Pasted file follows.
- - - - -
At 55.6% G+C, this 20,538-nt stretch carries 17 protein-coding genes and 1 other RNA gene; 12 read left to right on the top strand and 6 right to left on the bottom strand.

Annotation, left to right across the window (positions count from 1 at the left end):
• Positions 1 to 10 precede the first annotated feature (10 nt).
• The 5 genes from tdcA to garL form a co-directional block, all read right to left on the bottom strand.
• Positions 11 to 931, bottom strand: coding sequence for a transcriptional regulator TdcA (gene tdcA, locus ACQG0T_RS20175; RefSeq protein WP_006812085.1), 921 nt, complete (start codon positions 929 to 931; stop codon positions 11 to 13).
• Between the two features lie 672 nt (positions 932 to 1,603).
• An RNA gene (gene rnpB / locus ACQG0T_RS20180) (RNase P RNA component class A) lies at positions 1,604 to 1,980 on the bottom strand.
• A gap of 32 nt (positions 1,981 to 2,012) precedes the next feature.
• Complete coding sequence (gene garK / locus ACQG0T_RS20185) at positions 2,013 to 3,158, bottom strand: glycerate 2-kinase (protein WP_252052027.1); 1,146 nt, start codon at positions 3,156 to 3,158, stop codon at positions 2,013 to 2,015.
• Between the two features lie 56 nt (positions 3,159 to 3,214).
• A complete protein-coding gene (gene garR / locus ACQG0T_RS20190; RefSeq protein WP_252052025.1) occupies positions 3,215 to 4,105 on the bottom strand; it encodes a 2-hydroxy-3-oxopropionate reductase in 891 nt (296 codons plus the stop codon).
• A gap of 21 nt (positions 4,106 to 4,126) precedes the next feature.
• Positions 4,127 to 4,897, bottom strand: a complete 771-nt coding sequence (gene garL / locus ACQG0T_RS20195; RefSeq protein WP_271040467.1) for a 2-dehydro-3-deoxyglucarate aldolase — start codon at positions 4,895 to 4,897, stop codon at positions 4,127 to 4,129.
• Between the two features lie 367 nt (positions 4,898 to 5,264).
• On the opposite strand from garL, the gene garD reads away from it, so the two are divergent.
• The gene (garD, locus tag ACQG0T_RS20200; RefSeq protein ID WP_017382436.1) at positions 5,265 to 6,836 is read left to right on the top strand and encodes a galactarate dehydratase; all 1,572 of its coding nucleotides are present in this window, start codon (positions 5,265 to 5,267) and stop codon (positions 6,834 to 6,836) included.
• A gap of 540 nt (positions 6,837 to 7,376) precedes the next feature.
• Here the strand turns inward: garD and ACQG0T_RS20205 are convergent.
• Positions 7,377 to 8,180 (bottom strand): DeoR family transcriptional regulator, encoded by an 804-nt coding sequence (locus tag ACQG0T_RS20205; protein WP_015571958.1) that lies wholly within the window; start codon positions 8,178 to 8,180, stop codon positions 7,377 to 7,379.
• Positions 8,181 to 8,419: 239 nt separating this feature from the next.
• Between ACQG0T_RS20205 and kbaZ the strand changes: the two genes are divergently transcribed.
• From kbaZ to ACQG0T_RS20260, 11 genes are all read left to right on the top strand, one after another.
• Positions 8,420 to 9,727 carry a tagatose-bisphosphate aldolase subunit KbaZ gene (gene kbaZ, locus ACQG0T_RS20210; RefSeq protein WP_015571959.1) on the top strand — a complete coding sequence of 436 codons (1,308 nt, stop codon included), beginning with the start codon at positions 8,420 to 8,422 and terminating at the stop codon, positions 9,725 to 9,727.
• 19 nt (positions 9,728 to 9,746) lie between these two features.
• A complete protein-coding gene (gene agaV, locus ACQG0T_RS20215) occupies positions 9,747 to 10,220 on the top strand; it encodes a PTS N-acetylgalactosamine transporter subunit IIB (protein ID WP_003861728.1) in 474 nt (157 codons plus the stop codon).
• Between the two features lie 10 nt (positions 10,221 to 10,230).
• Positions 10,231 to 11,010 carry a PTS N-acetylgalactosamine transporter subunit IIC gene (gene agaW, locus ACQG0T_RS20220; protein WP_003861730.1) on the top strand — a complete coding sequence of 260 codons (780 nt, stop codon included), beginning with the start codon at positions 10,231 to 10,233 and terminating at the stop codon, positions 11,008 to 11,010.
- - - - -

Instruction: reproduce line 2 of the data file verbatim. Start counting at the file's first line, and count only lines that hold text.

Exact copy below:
Annotation, left to right across the window (positions count from 1 at the left end):